Sheep with Jobs

May 12, 2008 at 6:32 am 1 comment

We © Working Sheep

A news release from UC Davis states that:

For centuries, farmers have used sheep to graze down unwanted vegetation but, unfortunately, the animals would also snack on crops. So the University of California Cooperative Extension is trying to teach the animals more useful eating habits.

“We have a project to train sheep to have an aversion to grape leaves,” said Morgan Doran, Solano County livestock advisor and project leader. “If sheep avoid grapes, they can graze the floor of a vineyard, providing farmers an alternative to using herbicides and mowing.”

One dose of lithium chloride gives sheep a mild stomach ache
and trains them to avoid grapevines and focus on the weeds below.
Photo by Morgan P. Doran/UCCE Solano County

And in more from the University of California Agricultural and Natural Resources News and Information Outreach we learn that:

The sheep training research has many potential benefits for grape producers and sheep herd managers. Sheep weed control fits guidelines for organic production, in which no artificial pesticides or fertilizers are used, and biodynamic production, a system that builds on the organic philosophy with additional natural and holistic management practices. Conventional farmers may also want to look into the use of trained sheep for vegetation management.

“In very wet years, farmers may not be able to get tractors into the vineyard to mow or apply herbicides,” Doran said. “The sheep can easily get in and clear the vegetation regardless of mud and rain.”

In dry years, vineyards provide an additional food source for sheep.

“There is a tremendous amount of feed growing on the floor of the vineyard, so it gives a sheep producer an alternative feed source when traditional feed sources on the range may be low. The producer can then conserve food for the summer or fall,” Doran said.

The farm advisors working on the project believe their research could have far-ranging implications, including orchard weed management and making use of the space between trees in a young planting to grow livestock feed.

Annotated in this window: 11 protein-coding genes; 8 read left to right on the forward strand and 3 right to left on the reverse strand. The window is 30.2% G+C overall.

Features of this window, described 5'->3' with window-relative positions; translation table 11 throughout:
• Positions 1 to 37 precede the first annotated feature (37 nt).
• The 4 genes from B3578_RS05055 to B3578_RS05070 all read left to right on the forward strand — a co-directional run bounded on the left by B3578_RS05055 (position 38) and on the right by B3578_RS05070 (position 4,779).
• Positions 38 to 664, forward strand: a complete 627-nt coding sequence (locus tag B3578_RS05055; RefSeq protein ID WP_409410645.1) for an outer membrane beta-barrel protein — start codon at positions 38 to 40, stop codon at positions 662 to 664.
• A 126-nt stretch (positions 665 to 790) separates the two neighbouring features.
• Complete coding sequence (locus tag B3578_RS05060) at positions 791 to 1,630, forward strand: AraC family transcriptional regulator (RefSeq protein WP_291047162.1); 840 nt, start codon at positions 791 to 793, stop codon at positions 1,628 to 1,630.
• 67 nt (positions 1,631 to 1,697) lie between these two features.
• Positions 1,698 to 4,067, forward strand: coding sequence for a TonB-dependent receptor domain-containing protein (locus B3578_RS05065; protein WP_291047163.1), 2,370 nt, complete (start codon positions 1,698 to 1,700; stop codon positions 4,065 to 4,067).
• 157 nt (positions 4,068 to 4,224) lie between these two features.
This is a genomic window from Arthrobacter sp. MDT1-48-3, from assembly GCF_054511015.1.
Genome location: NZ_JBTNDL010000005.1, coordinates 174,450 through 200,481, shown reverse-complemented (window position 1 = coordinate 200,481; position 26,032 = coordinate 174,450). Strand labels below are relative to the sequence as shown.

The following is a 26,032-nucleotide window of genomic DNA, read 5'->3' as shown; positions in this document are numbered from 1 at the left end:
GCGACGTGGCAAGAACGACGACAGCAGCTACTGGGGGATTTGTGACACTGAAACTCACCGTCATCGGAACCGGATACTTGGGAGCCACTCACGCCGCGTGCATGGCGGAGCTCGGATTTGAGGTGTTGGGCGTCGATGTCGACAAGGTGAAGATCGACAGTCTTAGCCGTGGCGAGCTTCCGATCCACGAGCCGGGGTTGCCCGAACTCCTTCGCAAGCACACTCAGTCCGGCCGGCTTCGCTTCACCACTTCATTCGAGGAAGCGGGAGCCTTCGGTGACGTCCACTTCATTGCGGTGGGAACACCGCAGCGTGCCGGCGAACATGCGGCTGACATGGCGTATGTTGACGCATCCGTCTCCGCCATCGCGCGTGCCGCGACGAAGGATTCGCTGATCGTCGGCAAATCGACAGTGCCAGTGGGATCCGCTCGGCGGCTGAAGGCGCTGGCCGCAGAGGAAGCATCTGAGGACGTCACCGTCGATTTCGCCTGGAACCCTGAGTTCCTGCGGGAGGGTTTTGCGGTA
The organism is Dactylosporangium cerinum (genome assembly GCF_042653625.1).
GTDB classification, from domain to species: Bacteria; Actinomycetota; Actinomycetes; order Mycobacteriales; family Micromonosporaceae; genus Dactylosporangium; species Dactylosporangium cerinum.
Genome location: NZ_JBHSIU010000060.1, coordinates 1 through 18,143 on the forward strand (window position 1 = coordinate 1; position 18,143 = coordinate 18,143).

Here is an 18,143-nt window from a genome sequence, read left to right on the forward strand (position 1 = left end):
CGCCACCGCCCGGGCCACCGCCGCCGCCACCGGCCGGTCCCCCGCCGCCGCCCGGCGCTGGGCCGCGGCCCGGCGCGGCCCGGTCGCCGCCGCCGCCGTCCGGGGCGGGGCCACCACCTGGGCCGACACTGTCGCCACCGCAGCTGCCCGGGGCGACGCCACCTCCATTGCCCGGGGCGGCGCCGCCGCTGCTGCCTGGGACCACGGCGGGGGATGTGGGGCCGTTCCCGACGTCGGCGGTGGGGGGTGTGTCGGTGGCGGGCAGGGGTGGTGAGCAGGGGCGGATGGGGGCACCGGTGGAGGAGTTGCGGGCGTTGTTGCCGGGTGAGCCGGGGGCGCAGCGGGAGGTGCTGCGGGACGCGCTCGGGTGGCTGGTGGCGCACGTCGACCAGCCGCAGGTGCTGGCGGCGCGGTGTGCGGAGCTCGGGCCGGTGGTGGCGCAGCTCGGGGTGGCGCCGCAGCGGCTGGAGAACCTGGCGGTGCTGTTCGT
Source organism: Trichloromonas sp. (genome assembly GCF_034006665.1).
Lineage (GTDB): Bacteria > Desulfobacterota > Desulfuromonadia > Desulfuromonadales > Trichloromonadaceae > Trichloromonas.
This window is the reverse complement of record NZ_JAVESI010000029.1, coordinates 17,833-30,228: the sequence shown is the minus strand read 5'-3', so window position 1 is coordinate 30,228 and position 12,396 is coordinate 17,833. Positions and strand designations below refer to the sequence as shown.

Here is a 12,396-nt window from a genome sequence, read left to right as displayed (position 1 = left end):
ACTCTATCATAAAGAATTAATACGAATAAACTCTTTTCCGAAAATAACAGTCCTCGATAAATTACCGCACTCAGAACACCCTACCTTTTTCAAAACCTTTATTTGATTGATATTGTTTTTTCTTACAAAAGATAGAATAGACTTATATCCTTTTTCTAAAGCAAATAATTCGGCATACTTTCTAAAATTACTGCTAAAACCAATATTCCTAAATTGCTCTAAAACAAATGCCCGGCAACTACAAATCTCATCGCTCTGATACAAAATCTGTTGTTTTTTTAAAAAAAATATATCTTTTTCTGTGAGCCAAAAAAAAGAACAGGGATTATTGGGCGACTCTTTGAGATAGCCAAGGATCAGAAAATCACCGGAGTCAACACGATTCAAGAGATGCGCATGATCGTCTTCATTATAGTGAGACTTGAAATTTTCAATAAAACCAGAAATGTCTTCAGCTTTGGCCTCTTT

The University researchers aren’t the first group to come up with this idea.  Sheep have been used to graze weeds down in French vineyards for more than a century.  But since they have a tendency to eat the vines along with the weeds, to prevent damage they were only used when the vines were dormant or to clear leaves for to aid in ripening after the fruit had set.

Special, miniature sheep that are too short to reach mature vines have also been used in the United States and some vineyards employ shepherds and sheepdogs to keep the sheep moving and prevent them from eating vines.

Sheep, sheepdogs, wine and biodynamic farming – its a very good thing.

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Entry filed under: behavior science, dogs, science. Tags: , , .

Dogged Pursuit of Poachers Pet Food, Pork and Tampons

1 Comment Add your own

  • 1. Audie's Gramma  |  May 12, 2008 at 1:04 pm

    That’s it! The integrated system for our new farm.

    Ken and I will become vitners.

    We’ll grow a fine Western Pennsylvania Ripple, which will rival the world-famous Ohio Catawba for its bouquet of Dubble Bubble topped by turpentine and crankcase notes — with a throaty wet sandpaper and aluminum filings finish.

    I know Mark will abandon his California favorites to stock a cellar with our Ewe Won’t Believe It vintage.

    FWIW, I have a quite old paper on the use of lithium chloride to induce food aversion in wild coyotes — in this case, coincidentally, mutton. It worked. Coyotes could not be trained to avoid sheep with pain, but nausea worked well. Makes perfect sense when you think about adaptive behavior, how any animal’s brain is wired for survival. (Coyotes can be trained to avoid certain *places* with pain, but a sheep found elsewhere is lunch.)

    There’s a good use for a veterinary behaviorist — develop and promulgate a safe, effective protocol for inducing taste aversions in dogs, to be used for critical cases of a taste for things that will kill the dog, such as antifreeze, chocolate, or, much as I hate to say it, poop.

    Because almost every trainer who has been around a while has encountered an owner who is prepared to “euthanize” a dog for persistent coprophagia, or who dumps the dog at the pound for said vice. Coprophagia won’t kill the dog, but squeamish owners will.

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